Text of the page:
Twitter is crawling with reporters.
Over 80 percent of them are active on the platform, and nearly a quarter say it’s their first go-to for finding news to cover.
That means there are tons of opportunities to get your company in front of reporters and, ultimately, their readers (many of whom are potential customers).
Tip1: Define Your Daily Tactics
It’s important to set clear tactics – the things you do day to day – to help you achieve your goal of getting more media coverage.
Some tactics to help you get more PR for your startup might include…
- Sharing a news article and your thoughts on it three times per week.
- Commenting on a reporter’s story that they post on Twitter twice per week.
By establishing clear tactics, you’ll find it’s easier to stay on track, measure whether your efforts are actually getting you more PR, and ensure that your social media use is serving a real purpose that benefits your company.
Tip 2: Post About the Stuff That Matters
A good rule of thumb is to tweet or retweet at least once per day.
Some things you might post include the following:
- Blog content – either your own or someone else’s – that you find interesting.
- Your contributed articles on third-party websites.
- An article from a third-party site where you’ve been quoted or that you target="_blank"find interesting.
- Retweets of or comments on a reporter’s story. Your comments can either add to the conversation, tell the reporter something they don’t know, or tell them the opposite of what they think they know.
- Thoughts about a recent conversation you had with a customer, prospect, employee, investor, or partner.
When writing your Twitter post, remember to...
- Tag the person who wrote the article or with whom you had a conversation when it makes sense.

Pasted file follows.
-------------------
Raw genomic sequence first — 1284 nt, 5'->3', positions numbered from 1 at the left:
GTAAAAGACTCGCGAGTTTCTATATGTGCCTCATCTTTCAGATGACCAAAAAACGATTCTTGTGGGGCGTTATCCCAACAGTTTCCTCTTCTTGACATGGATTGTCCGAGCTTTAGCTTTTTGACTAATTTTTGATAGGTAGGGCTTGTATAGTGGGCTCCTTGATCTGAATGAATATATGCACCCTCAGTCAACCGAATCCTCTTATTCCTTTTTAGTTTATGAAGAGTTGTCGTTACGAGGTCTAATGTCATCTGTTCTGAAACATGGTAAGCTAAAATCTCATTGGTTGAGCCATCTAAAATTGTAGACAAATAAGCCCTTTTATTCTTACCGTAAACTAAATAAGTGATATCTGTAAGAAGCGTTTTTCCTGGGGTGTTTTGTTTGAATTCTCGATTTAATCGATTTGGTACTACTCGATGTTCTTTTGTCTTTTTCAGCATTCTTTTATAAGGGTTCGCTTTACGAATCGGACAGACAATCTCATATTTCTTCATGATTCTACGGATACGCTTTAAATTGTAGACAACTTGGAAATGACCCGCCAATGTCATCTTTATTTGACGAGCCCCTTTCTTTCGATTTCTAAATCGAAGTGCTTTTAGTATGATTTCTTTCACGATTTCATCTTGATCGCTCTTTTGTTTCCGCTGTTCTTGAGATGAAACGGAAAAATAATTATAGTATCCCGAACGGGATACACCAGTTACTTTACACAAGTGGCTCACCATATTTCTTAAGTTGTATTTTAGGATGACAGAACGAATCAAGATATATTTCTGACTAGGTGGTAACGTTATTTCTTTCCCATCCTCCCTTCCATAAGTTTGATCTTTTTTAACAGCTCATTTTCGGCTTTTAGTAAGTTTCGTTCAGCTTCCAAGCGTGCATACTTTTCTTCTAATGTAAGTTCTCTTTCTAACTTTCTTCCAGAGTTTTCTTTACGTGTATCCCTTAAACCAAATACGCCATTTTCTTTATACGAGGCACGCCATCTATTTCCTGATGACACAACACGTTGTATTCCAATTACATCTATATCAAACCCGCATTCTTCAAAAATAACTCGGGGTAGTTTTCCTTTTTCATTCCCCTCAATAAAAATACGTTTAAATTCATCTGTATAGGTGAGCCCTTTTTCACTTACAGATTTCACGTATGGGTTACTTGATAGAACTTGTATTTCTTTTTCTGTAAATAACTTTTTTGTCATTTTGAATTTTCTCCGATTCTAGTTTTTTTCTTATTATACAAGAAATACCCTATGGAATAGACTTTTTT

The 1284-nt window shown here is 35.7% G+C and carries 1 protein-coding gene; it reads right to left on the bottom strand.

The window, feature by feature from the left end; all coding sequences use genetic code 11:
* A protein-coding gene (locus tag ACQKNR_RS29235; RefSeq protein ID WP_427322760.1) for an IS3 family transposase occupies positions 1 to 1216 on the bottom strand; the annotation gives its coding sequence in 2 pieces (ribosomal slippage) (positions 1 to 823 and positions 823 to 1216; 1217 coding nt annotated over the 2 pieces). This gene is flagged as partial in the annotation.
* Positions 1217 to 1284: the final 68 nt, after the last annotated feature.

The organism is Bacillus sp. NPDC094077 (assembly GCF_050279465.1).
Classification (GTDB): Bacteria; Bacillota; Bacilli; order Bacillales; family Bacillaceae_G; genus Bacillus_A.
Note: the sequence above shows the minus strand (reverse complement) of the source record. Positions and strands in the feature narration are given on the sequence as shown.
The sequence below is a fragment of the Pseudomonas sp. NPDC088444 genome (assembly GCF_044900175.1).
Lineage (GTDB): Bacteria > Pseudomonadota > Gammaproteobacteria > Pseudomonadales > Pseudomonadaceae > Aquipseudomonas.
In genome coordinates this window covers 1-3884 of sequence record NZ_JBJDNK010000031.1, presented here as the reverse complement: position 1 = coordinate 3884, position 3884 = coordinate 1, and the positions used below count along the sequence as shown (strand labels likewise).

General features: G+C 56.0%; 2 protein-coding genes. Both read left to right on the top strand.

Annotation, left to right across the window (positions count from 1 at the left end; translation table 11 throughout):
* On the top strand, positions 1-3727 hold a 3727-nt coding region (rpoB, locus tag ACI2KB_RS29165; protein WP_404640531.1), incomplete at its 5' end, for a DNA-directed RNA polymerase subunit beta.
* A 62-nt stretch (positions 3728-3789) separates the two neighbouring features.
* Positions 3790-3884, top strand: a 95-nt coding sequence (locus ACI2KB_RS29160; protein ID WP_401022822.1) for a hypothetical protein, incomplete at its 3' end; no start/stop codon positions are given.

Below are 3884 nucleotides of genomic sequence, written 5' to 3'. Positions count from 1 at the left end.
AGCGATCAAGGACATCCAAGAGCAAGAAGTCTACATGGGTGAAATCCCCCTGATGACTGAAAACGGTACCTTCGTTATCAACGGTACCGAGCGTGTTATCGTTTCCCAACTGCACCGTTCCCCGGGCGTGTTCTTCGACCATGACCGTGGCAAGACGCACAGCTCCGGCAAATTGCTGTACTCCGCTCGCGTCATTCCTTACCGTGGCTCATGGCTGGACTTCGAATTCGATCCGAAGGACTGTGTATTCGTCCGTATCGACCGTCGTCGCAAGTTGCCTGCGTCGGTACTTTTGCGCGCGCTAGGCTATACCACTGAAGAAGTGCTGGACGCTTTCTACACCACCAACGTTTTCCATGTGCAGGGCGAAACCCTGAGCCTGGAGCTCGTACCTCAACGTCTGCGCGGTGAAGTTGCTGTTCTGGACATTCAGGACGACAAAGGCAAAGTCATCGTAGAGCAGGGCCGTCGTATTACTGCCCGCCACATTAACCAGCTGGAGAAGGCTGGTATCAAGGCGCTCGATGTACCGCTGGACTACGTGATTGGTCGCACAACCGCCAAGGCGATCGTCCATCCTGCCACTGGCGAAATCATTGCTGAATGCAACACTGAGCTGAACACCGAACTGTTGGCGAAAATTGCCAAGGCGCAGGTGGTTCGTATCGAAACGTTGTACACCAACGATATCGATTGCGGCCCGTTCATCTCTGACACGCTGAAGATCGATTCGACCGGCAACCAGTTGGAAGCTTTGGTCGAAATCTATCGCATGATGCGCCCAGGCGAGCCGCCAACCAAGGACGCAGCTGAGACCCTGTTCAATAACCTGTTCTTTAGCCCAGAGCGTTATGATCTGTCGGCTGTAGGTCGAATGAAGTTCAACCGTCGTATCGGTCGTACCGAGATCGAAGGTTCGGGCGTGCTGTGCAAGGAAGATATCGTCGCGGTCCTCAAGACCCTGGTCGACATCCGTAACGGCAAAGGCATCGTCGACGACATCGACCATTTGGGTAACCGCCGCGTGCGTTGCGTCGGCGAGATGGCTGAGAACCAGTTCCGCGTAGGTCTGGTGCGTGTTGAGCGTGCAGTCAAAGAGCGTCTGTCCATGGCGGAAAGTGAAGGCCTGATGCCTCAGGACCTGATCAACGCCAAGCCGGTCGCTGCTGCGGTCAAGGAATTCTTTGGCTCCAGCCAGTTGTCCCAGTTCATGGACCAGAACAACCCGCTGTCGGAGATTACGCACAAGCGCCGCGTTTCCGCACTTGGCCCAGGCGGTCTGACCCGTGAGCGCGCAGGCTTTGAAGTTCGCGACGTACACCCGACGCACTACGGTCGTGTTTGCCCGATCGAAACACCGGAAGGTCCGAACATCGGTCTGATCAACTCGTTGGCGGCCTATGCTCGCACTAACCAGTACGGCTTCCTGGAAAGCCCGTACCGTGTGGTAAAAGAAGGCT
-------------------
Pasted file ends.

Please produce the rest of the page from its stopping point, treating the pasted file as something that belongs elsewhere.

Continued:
- Tag the publication where the article lives.
- Add a thoughtful comment to what you’re posting about.
Tip 3: Follow Relevant Reporters and Publications
Following reporters who write about news in your industry is key to staying in the know about what they care about.
It could even lead to reporters following you back. If that happens, then you have even more of a reason to post on Twitter because you know reporters are watching.
If you’re not sure where to start, pick three top-tier reporters (at publications like Wall Street Journal, Bloomberg, Forbes, etc.), four local reporters, and seven relevant trade publication reporters who write stories that are relevant to your industry.
For example, if you’re like Tillable, the farmland rental management startup, you should follow agriculture reporters or anyone who regularly writes about farming. If you’re a restaurant reservation startup like Tock, you should follow reporters who cover the restaurant industry or anyone who covers OpenTable.
Pro tip: When looking for a reporter’s Twitter account, try checking out their author page on the website they write for. There’s usually a link to their Twitter page.
Tip 4: Commit to Doing it Right
Nothing looks worse than a dormant Twitter page. An inactive personal social account can make you look like you don’t care about what’s going on in your industry. Or worse… it can make reporters question whether your company is still kicking.
And due to Twitter’s “always-on” nature, it’s even more important to be active on this platform.
So if you can’t commit to engaging daily, it’s best to delete your personal account.
Tip 5: Trust Your Gut
Interacting with reporters on Twitter can be a great way to get your company more media coverage.
But, as with email and texting, it’s easy to make assumptions and read something out of context. Just ask our founder what happened when he tried to be funny on Twitter in an area outside his expertise.
So when deciding whether or not to tag a reporter or make a comment on a reporter’s story, use your best judgement.
And if you want more resources on how to get media coverage for your startup, check out our blog on How to Get More Impactful Media Coverage.